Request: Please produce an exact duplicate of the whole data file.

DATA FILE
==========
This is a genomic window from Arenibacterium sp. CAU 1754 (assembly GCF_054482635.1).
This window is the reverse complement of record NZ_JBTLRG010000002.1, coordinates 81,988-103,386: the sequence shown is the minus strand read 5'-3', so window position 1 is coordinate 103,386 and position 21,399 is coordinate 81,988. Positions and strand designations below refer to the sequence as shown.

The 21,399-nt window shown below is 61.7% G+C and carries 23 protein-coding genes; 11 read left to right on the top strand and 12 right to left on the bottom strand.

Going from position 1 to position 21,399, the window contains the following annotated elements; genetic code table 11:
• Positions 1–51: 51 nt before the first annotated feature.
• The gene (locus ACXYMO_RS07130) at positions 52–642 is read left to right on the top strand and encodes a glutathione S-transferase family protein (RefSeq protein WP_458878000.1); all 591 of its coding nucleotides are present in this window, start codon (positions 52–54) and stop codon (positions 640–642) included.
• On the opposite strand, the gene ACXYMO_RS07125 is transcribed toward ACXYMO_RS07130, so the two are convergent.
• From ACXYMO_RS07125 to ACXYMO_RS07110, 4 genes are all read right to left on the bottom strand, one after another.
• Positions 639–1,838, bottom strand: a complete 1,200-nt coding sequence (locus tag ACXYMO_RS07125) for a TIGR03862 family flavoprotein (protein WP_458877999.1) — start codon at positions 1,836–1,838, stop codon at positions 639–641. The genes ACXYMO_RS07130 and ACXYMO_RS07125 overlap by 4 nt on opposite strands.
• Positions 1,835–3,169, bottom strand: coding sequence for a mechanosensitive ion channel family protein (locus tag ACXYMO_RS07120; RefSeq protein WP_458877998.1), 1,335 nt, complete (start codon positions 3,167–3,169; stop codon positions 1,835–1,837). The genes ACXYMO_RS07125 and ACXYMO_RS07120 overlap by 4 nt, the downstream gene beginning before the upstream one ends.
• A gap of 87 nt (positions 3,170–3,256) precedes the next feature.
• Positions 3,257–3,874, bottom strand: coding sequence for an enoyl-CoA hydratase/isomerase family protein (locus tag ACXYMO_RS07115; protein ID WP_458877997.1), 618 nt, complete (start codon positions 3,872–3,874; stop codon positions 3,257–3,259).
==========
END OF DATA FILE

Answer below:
This is a genomic window from Arenibacterium sp. CAU 1754 (assembly GCF_054482635.1).
This window is the reverse complement of record NZ_JBTLRG010000002.1, coordinates 81,988-103,386: the sequence shown is the minus strand read 5'-3', so window position 1 is coordinate 103,386 and position 21,399 is coordinate 81,988. Positions and strand designations below refer to the sequence as shown.

The 21,399-nt window shown below is 61.7% G+C and carries 23 protein-coding genes; 11 read left to right on the top strand and 12 right to left on the bottom strand.

Going from position 1 to position 21,399, the window contains the following annotated elements; genetic code table 11:
• Positions 1–51: 51 nt before the first annotated feature.
• The gene (locus ACXYMO_RS07130) at positions 52–642 is read left to right on the top strand and encodes a glutathione S-transferase family protein (RefSeq protein WP_458878000.1); all 591 of its coding nucleotides are present in this window, start codon (positions 52–54) and stop codon (positions 640–642) included.
• On the opposite strand, the gene ACXYMO_RS07125 is transcribed toward ACXYMO_RS07130, so the two are convergent.
• From ACXYMO_RS07125 to ACXYMO_RS07110, 4 genes are all read right to left on the bottom strand, one after another.
• Positions 639–1,838, bottom strand: a complete 1,200-nt coding sequence (locus tag ACXYMO_RS07125) for a TIGR03862 family flavoprotein (protein WP_458877999.1) — start codon at positions 1,836–1,838, stop codon at positions 639–641. The genes ACXYMO_RS07130 and ACXYMO_RS07125 overlap by 4 nt on opposite strands.
• Positions 1,835–3,169, bottom strand: coding sequence for a mechanosensitive ion channel family protein (locus tag ACXYMO_RS07120; RefSeq protein WP_458877998.1), 1,335 nt, complete (start codon positions 3,167–3,169; stop codon positions 1,835–1,837). The genes ACXYMO_RS07125 and ACXYMO_RS07120 overlap by 4 nt, the downstream gene beginning before the upstream one ends.
• A gap of 87 nt (positions 3,170–3,256) precedes the next feature.
• Positions 3,257–3,874, bottom strand: coding sequence for an enoyl-CoA hydratase/isomerase family protein (locus tag ACXYMO_RS07115; protein ID WP_458877997.1), 618 nt, complete (start codon positions 3,872–3,874; stop codon positions 3,257–3,259).